A review by Philip Delves Broughton in the May 10, 2018 Wall Street Journal is lengthy, thoughtful and “gets it”. I’ll post 3 small sections of that review as it well describes parts of the content of “In defense of troublemakers..” “.. don’t ever preface your opposition to a proposal by saying: “Just to play devil’s … Continue reading Wonderful review of “in defense”: Wall Street Journal
“It’s only through criticism that concepts receive proper scrutiny. “Repeatedly we find that dissent has value, even when it is wrong, even when we don’t like the dissenter, and even when we are not convinced of his position,” she writes. “Dissent . . . enables us to think more independently” and “also stimulates thought that is open, … Continue reading Continuing…the review: The benefit/cost ratio
“Ms. Nemeth’s punchy book also has an invaluable section on diversity in groups. All too often,she writes, in pursuit of diversity we focus on everything but the way people think. We look at a group’s gender, color or experience, and once the palette looks right declare it diverse. But you can have all of that and still … Continue reading An excerpt on diversity (WSJ review)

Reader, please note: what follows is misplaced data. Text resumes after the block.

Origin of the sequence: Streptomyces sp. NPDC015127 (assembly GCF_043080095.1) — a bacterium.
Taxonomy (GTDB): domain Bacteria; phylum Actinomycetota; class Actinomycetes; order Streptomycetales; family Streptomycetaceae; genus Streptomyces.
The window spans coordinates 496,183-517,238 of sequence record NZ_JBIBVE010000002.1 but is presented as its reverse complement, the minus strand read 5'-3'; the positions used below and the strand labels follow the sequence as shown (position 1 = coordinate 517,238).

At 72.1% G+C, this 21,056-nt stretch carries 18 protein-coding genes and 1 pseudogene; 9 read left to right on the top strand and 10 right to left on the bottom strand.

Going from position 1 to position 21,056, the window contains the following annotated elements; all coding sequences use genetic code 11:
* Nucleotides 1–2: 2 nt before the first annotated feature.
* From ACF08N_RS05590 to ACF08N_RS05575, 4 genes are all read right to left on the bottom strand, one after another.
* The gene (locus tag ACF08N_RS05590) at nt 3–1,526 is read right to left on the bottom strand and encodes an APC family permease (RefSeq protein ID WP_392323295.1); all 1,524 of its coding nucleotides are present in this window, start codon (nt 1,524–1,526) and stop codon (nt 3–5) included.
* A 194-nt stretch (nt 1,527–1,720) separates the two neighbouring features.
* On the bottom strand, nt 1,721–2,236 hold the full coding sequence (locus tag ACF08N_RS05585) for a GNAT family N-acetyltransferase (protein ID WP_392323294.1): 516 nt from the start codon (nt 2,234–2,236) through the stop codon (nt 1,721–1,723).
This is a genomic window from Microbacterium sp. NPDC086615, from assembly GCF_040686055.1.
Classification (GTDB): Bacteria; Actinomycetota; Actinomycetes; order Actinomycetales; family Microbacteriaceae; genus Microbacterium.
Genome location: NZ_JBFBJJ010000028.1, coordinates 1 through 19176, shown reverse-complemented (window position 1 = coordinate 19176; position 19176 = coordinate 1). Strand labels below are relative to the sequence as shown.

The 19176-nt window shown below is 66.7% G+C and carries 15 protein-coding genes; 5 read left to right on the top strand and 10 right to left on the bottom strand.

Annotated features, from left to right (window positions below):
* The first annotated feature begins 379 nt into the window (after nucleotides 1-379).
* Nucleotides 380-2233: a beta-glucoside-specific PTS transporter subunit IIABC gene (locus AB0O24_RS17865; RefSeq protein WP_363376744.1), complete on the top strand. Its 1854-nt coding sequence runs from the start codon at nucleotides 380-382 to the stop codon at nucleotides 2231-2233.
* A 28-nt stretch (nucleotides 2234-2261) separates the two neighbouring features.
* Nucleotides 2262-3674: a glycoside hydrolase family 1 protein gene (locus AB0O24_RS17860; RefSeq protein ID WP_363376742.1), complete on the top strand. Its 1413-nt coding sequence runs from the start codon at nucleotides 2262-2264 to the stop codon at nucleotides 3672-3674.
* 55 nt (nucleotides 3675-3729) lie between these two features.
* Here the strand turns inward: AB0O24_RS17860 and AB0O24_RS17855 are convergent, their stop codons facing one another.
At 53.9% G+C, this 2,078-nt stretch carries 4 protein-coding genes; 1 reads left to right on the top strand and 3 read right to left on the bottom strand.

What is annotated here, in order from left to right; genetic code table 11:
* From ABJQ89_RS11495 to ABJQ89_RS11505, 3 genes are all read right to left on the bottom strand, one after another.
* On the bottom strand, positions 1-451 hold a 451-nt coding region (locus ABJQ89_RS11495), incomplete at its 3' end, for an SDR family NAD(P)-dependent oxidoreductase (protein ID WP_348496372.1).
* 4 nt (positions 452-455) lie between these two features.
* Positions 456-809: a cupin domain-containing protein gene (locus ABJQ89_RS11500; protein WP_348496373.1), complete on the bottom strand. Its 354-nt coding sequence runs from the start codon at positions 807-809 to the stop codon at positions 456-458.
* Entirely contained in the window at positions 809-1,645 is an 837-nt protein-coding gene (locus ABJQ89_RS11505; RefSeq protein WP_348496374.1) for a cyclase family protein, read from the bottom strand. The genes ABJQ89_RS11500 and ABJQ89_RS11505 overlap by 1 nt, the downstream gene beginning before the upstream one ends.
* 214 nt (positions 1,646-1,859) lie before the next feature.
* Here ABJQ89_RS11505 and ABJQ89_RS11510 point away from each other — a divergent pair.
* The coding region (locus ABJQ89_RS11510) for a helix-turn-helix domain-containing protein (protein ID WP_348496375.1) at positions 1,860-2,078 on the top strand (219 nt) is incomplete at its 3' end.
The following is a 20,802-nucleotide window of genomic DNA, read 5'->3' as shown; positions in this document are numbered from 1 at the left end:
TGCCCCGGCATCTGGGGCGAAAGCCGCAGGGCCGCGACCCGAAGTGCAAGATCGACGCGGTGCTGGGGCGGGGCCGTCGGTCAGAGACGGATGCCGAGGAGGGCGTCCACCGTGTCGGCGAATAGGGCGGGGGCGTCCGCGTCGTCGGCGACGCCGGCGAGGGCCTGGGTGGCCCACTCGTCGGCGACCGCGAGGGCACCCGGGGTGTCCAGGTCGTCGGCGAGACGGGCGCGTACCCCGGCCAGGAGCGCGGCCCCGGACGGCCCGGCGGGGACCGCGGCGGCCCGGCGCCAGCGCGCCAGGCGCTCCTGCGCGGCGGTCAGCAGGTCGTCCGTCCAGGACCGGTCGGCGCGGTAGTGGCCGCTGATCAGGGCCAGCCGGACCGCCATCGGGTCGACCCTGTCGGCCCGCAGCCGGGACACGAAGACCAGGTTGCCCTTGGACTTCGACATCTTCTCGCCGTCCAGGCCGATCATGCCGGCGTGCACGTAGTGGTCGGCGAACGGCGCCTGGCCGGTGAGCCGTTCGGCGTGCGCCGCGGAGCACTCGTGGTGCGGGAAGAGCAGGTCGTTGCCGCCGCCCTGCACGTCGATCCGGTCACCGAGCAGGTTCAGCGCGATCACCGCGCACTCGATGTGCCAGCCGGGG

My new book “In defense of troublemakers: the power of dissent in life and business” just launched March 20, 2018. t is a personal book as well as a professional one, being the culmination of a lifetime of thinking and researching influence –in particular, the power of both consensus and dissent. The bottom line is … Continue reading My book has launched
Seeing the Magritte exhibition reminded me of the power of art to create uncertainty, to put familiar scenes in unfamiliar contexts and to make us question what we see and what we know. Dissent, in challenging the view we take for granted has that same salutory effect.
Words Matter! Recent domestic terrorism may be multiply determined but decades of research on aggression remind us that anger makes us predisposed to aggression but it is triggers such as the presence of guns or violent messaging that turn that anger into overt aggression. Politicians and everyday citizens need to bear responsibility for the consequences … Continue reading Words Matter!